Other than the snow, it was an anti-climactic climb for the remainder of the route to the Bow Summit. The road was not unduly steep (maybe I was still fresh ?), it seemed that soon I was standing beside the sign for Peyto Lake and Bow Summit, where I took a picture of myself in the snow. My GPS Elevation was actually within about 5 m of the posted elevation – a vote of confidence for technology!

Knowing that the descent of Bow Pass down to Saskatchewan Crossing would be cold, I put plastic bags over my chest inside my jacket to cut down the effects of the wind. I actually had some fun on this descent, but forgot to keep a good look at the route for the return trip, where I would be climbing this section. Some time south of Saskatchewan Crossing, I began to smell the smell of forest fire, but saw no smoke – obviously there was something burning somewhere. When I got to Saskatchewan Crossing (159 km, 12:18), there were signs describing a Prescribed Burn being carried out in the area. Obviously the wind from the north, which I had not really yet noticed, was driving the smoke to where I had been pedaling.

I stopped for a bowl of soup, and was shocked at the prices I had to pay: small bowl of soup + chocolate milk + iced tea = $16.50! I am pretty sure that I don’t look Japanese, and I was careful not to speak any german in the restaurant, so I am not sure why they were gouging me with prices intended for the Tour Bus clientele that filled the place. Ouch! I knew that I would have to face the same prices on the way back, since it was ‘the only show in town’ (and I guess they knew it too!).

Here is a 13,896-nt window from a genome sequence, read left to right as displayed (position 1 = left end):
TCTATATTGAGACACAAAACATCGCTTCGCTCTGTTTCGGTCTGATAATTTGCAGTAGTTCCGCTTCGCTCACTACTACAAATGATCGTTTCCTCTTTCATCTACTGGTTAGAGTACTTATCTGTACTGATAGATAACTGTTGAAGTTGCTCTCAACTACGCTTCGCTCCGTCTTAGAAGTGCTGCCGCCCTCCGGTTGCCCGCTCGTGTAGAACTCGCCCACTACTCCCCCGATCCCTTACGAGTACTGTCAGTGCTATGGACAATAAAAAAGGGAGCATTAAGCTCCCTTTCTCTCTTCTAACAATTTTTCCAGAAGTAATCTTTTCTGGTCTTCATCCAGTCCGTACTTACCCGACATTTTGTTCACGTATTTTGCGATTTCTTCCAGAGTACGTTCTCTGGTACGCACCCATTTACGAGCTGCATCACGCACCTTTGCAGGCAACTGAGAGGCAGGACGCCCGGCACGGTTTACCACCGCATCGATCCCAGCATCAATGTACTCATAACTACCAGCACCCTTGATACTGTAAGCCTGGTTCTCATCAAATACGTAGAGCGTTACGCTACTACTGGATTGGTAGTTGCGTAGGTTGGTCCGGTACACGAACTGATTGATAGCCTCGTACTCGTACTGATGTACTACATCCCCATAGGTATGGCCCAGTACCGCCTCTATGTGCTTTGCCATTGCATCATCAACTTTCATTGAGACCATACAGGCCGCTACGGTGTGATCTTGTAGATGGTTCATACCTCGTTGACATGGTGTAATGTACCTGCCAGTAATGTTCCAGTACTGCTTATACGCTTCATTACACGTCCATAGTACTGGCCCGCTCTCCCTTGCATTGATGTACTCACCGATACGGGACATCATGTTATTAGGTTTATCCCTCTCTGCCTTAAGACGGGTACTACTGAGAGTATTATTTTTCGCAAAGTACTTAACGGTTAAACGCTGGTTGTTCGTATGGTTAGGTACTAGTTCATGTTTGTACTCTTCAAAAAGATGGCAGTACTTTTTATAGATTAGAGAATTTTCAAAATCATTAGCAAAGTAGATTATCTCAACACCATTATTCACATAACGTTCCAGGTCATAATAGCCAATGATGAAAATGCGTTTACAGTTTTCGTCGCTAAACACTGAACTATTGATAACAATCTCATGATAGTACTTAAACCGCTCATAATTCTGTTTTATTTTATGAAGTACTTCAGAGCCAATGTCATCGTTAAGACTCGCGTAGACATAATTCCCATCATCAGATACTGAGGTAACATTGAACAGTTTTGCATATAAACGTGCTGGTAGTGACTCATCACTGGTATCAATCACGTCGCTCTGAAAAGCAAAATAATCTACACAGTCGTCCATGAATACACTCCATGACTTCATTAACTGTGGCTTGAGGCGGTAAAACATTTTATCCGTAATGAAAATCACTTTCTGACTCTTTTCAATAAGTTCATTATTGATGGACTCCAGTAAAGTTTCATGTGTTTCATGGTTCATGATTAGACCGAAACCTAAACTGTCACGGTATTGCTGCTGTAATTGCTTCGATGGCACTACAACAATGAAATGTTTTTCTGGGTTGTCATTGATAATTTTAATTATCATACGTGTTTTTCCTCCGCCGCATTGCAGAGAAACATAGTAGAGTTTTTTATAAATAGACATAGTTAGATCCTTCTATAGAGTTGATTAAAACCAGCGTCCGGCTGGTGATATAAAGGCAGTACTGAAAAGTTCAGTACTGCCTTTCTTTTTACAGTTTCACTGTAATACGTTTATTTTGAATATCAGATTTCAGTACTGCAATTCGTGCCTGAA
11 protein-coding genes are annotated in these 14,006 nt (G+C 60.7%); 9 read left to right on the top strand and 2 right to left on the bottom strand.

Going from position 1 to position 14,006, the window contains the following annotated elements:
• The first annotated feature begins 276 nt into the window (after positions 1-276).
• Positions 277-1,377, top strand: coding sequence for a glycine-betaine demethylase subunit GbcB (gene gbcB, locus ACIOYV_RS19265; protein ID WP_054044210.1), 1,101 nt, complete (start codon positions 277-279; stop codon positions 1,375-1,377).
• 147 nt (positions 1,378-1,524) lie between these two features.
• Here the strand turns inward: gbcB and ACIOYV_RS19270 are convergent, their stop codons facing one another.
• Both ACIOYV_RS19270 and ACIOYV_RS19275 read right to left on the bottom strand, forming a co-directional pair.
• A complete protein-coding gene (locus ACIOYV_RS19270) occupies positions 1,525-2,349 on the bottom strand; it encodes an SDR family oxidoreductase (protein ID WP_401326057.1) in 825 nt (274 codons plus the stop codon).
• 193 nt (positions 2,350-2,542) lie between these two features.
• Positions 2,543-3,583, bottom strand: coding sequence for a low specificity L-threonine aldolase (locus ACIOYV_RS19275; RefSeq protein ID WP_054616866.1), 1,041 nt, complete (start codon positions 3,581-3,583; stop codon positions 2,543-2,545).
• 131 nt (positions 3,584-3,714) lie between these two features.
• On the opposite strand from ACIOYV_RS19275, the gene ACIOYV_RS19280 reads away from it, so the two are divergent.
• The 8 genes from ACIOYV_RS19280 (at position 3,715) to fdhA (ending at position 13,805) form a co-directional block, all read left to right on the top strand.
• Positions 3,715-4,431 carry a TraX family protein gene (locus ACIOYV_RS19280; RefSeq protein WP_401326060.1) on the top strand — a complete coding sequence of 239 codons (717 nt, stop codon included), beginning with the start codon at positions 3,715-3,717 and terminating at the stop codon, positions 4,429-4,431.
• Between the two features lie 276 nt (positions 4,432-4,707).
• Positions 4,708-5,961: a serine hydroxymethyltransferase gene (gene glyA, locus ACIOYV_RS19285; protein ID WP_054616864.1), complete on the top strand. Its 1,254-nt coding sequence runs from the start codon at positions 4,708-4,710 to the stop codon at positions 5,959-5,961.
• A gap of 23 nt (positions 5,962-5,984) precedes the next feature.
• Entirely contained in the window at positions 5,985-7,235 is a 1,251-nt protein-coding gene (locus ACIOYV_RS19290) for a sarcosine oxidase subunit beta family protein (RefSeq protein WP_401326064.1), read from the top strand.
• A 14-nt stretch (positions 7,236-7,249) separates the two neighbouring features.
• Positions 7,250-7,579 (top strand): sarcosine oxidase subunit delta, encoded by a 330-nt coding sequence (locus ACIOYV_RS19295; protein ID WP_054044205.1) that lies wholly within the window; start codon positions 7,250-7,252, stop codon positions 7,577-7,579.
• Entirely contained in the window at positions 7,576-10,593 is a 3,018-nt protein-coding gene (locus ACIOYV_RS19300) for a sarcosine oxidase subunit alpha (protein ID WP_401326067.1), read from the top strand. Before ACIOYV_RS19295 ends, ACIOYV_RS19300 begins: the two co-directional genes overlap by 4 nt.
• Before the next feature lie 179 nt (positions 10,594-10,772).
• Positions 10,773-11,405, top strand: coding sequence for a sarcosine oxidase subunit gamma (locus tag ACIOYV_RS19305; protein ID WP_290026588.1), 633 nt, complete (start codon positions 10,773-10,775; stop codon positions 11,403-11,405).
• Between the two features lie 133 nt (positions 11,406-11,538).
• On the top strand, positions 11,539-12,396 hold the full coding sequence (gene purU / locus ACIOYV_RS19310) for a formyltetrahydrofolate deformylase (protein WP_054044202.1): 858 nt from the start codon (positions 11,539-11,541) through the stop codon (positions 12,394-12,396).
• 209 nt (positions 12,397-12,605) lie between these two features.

The next section of the route took me up to the Columbia Icefields, after an ascent of Sunwapta Pass. The wind from the north had picked up (luckily the stifling smoke did not last too long), and as I approached the Big Bend at the bottom of the Pass, I was very tired. I struggled up the pass, just not being able to find good climbing legs. The pass seemed to be never-ending, and mentally, I was not strong enough to climb it non-stop. I finally stopped for a break about 2/3 of the way up, and did not feel like continuing after a five minute break. Trying to suppress thoughts of defeat, I did however climb back on, and continued the struggle. I knew that Parker’s Ridge, where we had done Crevasse Rescue training some weeks prior, should appear soon, but every hopeful corner or rise in the road brought more disappointment. Where are you already? More climbing, more pedaling, lots of drinks, another small snack ‘on-board’ – I was so tired, with no zip in my legs. Finally, Parker’s Ridge presented itself and I knew that I was near the top of the pass. After that, it was still a few km to the Columbia Icefields Centre, but I knew that I had beaten most of that climb.